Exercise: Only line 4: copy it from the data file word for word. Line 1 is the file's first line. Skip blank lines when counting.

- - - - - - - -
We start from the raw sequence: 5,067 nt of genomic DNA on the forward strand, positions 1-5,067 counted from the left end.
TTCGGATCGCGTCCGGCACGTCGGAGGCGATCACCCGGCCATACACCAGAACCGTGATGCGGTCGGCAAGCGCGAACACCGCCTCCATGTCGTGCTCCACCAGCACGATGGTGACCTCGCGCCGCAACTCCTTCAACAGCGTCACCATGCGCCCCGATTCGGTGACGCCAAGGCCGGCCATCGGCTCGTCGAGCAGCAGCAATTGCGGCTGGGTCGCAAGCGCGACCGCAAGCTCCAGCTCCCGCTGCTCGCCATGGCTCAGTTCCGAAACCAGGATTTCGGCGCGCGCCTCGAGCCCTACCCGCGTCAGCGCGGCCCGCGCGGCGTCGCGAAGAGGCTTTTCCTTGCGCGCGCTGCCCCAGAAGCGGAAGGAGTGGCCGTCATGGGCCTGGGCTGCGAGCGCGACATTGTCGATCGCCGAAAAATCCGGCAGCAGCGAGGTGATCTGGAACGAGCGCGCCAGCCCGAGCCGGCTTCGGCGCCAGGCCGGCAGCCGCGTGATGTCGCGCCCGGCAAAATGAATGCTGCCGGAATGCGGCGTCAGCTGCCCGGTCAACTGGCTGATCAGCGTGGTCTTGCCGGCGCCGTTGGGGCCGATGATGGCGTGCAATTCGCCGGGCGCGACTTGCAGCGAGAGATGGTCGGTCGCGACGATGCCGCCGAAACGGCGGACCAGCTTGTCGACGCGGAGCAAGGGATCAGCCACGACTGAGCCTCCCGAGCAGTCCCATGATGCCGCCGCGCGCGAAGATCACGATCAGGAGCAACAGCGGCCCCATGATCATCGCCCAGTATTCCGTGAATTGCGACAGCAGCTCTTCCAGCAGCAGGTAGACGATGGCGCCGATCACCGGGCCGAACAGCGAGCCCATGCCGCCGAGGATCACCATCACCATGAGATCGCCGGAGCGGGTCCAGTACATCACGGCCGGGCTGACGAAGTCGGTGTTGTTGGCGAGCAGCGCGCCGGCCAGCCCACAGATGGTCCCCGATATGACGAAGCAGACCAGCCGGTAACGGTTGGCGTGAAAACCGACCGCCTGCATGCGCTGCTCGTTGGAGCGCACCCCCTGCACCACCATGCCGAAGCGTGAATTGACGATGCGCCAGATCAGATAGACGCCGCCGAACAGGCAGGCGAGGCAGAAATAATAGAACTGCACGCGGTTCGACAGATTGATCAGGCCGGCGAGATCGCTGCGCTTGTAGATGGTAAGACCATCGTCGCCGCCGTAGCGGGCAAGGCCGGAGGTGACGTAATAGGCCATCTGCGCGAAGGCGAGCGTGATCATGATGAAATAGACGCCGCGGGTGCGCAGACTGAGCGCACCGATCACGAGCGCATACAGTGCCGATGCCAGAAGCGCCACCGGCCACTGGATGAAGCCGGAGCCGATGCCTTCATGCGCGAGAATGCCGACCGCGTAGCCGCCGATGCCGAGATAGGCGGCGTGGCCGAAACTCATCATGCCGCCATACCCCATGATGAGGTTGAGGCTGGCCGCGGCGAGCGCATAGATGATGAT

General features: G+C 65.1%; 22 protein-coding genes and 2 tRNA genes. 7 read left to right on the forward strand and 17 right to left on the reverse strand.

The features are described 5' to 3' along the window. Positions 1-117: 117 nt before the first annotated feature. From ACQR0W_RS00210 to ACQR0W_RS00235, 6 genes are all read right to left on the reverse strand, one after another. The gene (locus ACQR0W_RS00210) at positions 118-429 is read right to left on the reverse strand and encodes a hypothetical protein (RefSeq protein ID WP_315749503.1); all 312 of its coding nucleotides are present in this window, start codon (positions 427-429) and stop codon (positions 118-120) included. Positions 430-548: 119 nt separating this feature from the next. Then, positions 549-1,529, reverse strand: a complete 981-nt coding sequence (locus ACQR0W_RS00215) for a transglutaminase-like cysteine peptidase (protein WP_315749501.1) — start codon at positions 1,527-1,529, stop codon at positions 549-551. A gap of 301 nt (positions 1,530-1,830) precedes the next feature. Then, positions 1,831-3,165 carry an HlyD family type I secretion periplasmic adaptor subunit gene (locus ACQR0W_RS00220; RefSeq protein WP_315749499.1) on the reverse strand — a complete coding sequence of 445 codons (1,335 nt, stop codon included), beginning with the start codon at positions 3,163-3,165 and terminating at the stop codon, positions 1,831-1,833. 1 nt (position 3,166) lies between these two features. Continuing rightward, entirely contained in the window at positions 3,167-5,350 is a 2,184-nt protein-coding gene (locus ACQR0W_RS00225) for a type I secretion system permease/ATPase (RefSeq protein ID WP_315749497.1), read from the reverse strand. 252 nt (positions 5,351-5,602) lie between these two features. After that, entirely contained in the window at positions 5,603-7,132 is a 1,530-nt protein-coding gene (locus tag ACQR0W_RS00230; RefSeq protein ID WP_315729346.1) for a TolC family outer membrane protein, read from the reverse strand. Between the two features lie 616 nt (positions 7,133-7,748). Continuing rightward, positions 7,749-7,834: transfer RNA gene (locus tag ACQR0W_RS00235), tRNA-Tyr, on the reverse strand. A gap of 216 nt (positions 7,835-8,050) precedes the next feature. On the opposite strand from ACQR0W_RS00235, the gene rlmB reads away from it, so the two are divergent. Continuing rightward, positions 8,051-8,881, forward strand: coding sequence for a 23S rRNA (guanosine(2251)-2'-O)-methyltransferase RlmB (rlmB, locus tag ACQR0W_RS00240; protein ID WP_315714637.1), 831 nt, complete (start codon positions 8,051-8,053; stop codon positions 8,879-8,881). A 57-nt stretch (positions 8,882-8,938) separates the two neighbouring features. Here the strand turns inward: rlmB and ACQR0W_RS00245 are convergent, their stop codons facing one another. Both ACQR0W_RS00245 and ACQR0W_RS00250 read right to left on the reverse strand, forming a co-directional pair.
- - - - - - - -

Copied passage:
The features are described 5' to 3' along the window. Positions 1-117: 117 nt before the first annotated feature. From ACQR0W_RS00210 to ACQR0W_RS00235, 6 genes are all read right to left on the reverse strand, one after another. The gene (locus ACQR0W_RS00210) at positions 118-429 is read right to left on the reverse strand and encodes a hypothetical protein (RefSeq protein ID WP_315749503.1); all 312 of its coding nucleotides are present in this window, start codon (positions 427-429) and stop codon (positions 118-120) included. Positions 430-548: 119 nt separating this feature from the next. Then, positions 549-1,529, reverse strand: a complete 981-nt coding sequence (locus ACQR0W_RS00215) for a transglutaminase-like cysteine peptidase (protein WP_315749501.1) — start codon at positions 1,527-1,529, stop codon at positions 549-551. A gap of 301 nt (positions 1,530-1,830) precedes the next feature. Then, positions 1,831-3,165 carry an HlyD family type I secretion periplasmic adaptor subunit gene (locus ACQR0W_RS00220; RefSeq protein WP_315749499.1) on the reverse strand — a complete coding sequence of 445 codons (1,335 nt, stop codon included), beginning with the start codon at positions 3,163-3,165 and terminating at the stop codon, positions 1,831-1,833. 1 nt (position 3,166) lies between these two features. Continuing rightward, entirely contained in the window at positions 3,167-5,350 is a 2,184-nt protein-coding gene (locus ACQR0W_RS00225) for a type I secretion system permease/ATPase (RefSeq protein ID WP_315749497.1), read from the reverse strand. 252 nt (positions 5,351-5,602) lie between these two features. After that, entirely contained in the window at positions 5,603-7,132 is a 1,530-nt protein-coding gene (locus tag ACQR0W_RS00230; RefSeq protein ID WP_315729346.1) for a TolC family outer membrane protein, read from the reverse strand. Between the two features lie 616 nt (positions 7,133-7,748). Continuing rightward, positions 7,749-7,834: transfer RNA gene (locus tag ACQR0W_RS00235), tRNA-Tyr, on the reverse strand. A gap of 216 nt (positions 7,835-8,050) precedes the next feature. On the opposite strand from ACQR0W_RS00235, the gene rlmB reads away from it, so the two are divergent. Continuing rightward, positions 8,051-8,881, forward strand: coding sequence for a 23S rRNA (guanosine(2251)-2'-O)-methyltransferase RlmB (rlmB, locus tag ACQR0W_RS00240; protein ID WP_315714637.1), 831 nt, complete (start codon positions 8,051-8,053; stop codon positions 8,879-8,881). A 57-nt stretch (positions 8,882-8,938) separates the two neighbouring features. Here the strand turns inward: rlmB and ACQR0W_RS00245 are convergent, their stop codons facing one another. Both ACQR0W_RS00245 and ACQR0W_RS00250 read right to left on the reverse strand, forming a co-directional pair.